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Disclosing Your Mental Illness in a New Relationship

June 7, 2021 Juliana Sabatello

Let's talk about this scenario: You meet someone new, you're hitting it off, and you think you want to get to know this person better. Your mental illness is a big part of your life, and if they are going to be a part of your life, you know you want them to know about it eventually, but you don't know when or how to bring it up. 

Deciding when and how to tell someone new about your mental illness can be nerve-racking. There is no set rule or guideline about when and how to tell someone new about your mental illness because it depends on each individual person's situation, but thinking through different factors and reflecting on your own can help you come to the right decision for you. 

Factors to Consider When Deciding Whether to Disclose Your Mental Illness to Someone New

  • Your own comfort level
  • Your past experiences disclosing your mental illness
  • The severity of your mental illness
  • How apparent or relevant the symptoms are to your ability to further a relationship with this person
  • The other person's level of empathy, understanding, or familiarity with mental health issues
  • Your own and their cultural or religious backgrounds
  • The level of connection you feel in this relationship
  • The importance of your mental health for your identity

One place to start is by taking a look at your own feelings toward your mental illness, the way your upbringing influenced your opinions on mental health, how accepting you are of your own diagnosis, your past experiences with discrimination, and the impact of your culture's views on mental health. Reflecting on these things can give you more of an idea of how you would like to approach the conversation.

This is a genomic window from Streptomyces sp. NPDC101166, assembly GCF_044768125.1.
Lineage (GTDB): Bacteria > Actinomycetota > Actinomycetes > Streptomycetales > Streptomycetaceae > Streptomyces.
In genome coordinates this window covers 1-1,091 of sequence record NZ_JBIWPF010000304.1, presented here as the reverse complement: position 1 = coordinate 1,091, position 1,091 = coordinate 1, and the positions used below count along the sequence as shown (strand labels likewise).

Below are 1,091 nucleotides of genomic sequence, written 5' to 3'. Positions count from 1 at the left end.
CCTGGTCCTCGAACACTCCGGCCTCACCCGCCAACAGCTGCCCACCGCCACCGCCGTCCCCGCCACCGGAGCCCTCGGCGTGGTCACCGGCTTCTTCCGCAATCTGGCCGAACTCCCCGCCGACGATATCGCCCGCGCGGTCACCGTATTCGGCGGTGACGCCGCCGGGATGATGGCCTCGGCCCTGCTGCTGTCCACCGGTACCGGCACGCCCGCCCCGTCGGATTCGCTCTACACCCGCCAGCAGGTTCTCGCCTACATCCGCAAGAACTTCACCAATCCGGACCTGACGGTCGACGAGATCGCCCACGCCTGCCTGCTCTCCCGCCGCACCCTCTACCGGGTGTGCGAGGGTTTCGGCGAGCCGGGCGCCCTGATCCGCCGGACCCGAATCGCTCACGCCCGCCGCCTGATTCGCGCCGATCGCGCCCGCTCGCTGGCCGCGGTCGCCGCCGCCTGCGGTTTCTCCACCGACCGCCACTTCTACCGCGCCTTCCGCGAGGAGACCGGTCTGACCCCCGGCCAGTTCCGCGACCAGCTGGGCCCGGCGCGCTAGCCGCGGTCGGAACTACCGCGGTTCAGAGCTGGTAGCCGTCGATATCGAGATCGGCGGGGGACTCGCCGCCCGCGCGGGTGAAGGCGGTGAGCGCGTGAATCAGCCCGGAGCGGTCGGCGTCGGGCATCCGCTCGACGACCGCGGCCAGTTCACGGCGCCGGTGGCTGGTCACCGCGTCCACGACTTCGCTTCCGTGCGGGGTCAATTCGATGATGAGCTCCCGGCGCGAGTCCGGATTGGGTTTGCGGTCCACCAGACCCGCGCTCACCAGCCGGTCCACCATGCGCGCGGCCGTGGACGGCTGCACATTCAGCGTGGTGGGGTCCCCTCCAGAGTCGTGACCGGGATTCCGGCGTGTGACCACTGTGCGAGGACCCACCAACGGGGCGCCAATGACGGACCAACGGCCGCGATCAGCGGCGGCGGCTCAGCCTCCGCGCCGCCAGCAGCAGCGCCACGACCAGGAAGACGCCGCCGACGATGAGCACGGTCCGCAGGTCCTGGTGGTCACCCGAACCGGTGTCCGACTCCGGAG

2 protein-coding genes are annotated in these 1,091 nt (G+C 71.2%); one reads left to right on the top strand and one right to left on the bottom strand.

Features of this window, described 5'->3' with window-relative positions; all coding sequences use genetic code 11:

Mental Health Stigma Makes It Hard to Talk About Mental Illness

Mental illness can be a source of deep shame or insecurity for many people, especially since mental health awareness is relatively new and people with mental illnesses were historically misunderstood and demonized.I am fortunate to have many open-minded and supportive people in my social circle who have progressive views toward mental health, but in some social groups or subcultures, mental illness is still a taboo subject.

Testing the waters by bringing up mental health as a general topic to gauge the other person's response or providing vague details to step into the conversation slowly can help you decide whether this new person is a safe person to confide in or whether the time is right to talk about your mental health

If you were raised with a veil of secrecy over mental health, the thought of disclosing your mental illness to someone new could trigger feelings of shame and fear. If you open up about your mental health to someone who comes from a background where mental illness is stigmatized, he or she may have difficulty showing support. Education can be helpful in these situations. Providing information on your diagnosis and what it means for you can help the other person understand and support you even if he or she hasn't had any experience with it before.

See the video below for more about how to decide whether the time is right and how providing education can help others understand and empathize with your mental health.

What has it been like to tell others about your mental illness? How did they respond? 

Source

  1. Tracy, N., "The History of Mental Illness." HealthyPlace, October 2019.

APA Reference
Sabatello, J. (2021, June 7). Disclosing Your Mental Illness in a New Relationship, HealthyPlace. Retrieved on 2022, June 25 from https://www.healthyplace.com/blogs/relationshipsandmentalillness/2021/6/disclosing-your-mental-illness-in-a-new-relationship



Author: Juliana Sabatello

Find Juliana on Instagram.

Lizanne Corbit
June, 8 2021 at 6:23 pm

The breakdown of factors to consider is wonderful. So clear and helpful. Disclosing a mental illness can always bring some nerves, especially when it's in a new relationship, but this is something that so many have to confront. Wonderful to come across this kind of supporting, encouraging advice.

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